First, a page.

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Thread: Door Lock Breaker Malfunction

  1. #11
    DMC Midwest - 815.459.6439 DMCMW Dave's Avatar
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    Quote Originally Posted by cdmcali View Post
    I haven't modified the lock system at all. Now that the clicking of the breaker has stopped by removing that wire, do I have any thing to worry about? My antenna doesn't work anyway. Can I leave it unplugged? Any ideas what I should do if it happens again with the wire unplugged?
    The antenna relay is probably shorted and causing the issue. No harm in leaving it disconnected, and any replacement antenna will use a different relay setup.

    If you have the issue with the antenna disconnected, you need to unplug the lock module (heavy red wire and a 9-pin connector) to completely kill the door lock circuit.
    Dave S
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  2. #12
    Senior Member Bitsyncmaster's Avatar
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    Quote Originally Posted by DMCMW Dave View Post
    But it's powered from the Lock Module breaker. Unless you've modified that by now.
    I may have modified that wiring but don't recall doing it. I never knew that breaker was where the power antenna got it's power. I don't have a door lock breaker anymore. My door lock ECU has a breaker inside the ECU case.
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  3. #13
    Senior Member DMC5180's Avatar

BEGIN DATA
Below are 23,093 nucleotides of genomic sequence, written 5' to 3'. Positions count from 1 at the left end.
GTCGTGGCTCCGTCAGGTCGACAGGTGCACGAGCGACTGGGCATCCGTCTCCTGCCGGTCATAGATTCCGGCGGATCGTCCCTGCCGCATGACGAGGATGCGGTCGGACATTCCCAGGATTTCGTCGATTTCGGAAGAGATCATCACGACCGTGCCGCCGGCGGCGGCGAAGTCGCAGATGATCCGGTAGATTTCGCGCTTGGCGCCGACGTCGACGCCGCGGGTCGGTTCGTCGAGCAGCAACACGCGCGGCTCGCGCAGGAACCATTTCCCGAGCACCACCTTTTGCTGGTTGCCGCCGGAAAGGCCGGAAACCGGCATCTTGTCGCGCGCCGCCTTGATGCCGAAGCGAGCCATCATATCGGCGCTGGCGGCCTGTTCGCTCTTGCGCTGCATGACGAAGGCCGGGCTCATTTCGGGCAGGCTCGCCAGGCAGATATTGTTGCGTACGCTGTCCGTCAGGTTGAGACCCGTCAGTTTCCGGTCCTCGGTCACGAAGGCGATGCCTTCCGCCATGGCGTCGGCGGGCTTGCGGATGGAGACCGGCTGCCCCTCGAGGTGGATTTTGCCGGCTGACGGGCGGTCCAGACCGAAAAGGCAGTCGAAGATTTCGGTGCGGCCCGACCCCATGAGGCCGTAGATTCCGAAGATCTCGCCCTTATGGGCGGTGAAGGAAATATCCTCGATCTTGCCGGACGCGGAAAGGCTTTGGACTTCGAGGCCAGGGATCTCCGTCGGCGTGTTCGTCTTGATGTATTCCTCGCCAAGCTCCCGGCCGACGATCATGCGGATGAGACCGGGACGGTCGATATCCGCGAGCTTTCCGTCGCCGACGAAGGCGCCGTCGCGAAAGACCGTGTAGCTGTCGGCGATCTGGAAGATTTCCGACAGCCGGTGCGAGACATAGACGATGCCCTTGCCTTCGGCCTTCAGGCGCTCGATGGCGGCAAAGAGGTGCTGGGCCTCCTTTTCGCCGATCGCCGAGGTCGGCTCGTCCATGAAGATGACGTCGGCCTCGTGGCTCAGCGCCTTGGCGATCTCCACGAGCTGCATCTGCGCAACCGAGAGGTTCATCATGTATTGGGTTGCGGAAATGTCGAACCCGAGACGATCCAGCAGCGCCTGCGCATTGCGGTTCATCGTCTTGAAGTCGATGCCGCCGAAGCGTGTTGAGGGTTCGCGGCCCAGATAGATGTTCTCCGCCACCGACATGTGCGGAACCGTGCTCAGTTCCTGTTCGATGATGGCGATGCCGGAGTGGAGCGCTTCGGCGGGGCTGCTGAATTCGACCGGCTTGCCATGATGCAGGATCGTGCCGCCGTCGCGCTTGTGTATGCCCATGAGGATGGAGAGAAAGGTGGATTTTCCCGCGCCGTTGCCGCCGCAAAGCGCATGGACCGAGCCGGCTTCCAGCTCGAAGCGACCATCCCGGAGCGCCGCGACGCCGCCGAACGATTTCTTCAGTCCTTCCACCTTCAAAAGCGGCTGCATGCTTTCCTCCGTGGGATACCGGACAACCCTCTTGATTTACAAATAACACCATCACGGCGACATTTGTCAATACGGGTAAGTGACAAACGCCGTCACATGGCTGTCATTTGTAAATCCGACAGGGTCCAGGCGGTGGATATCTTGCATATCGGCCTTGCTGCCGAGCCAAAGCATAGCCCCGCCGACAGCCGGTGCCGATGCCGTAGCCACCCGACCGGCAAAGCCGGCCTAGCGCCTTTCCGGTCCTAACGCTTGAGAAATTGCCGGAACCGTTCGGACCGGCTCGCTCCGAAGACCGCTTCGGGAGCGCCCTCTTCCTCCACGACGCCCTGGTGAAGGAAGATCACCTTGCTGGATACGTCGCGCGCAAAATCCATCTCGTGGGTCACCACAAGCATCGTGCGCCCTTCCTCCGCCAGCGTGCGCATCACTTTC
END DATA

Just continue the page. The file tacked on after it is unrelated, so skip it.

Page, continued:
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    I'm guessing that since the Power antenna Running production change, The picked the door lock break as a point of convenience. It's a plug n play Live power source.


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  4. #14
    Senior Member Jonathan's Avatar
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    Just for the sake of clarifying, my own and maybe others... how do the connections on top of this type of circuit breaker relate to power in/power out? Can it be thought of in this way, such that one end is the live feed and the opposite end is where that power is intended to go? Would it then make sense that when/if you have more than one connection on the top, for the double tab connector, you would be cutting off the power to both circuits if the two connections are on the "outlet" end? And similarly, if you have two connections on the "feed" side, then one of those would be the live feed wire and the second would be an "always connected" pathway to get power on to the next item from that live feed wire? Is that right? Do these circuit breakers have a dedicated in and out end or are they able to be "facing" either way so long as you stay consistent with how the connections are made on the top? Thanks Daves.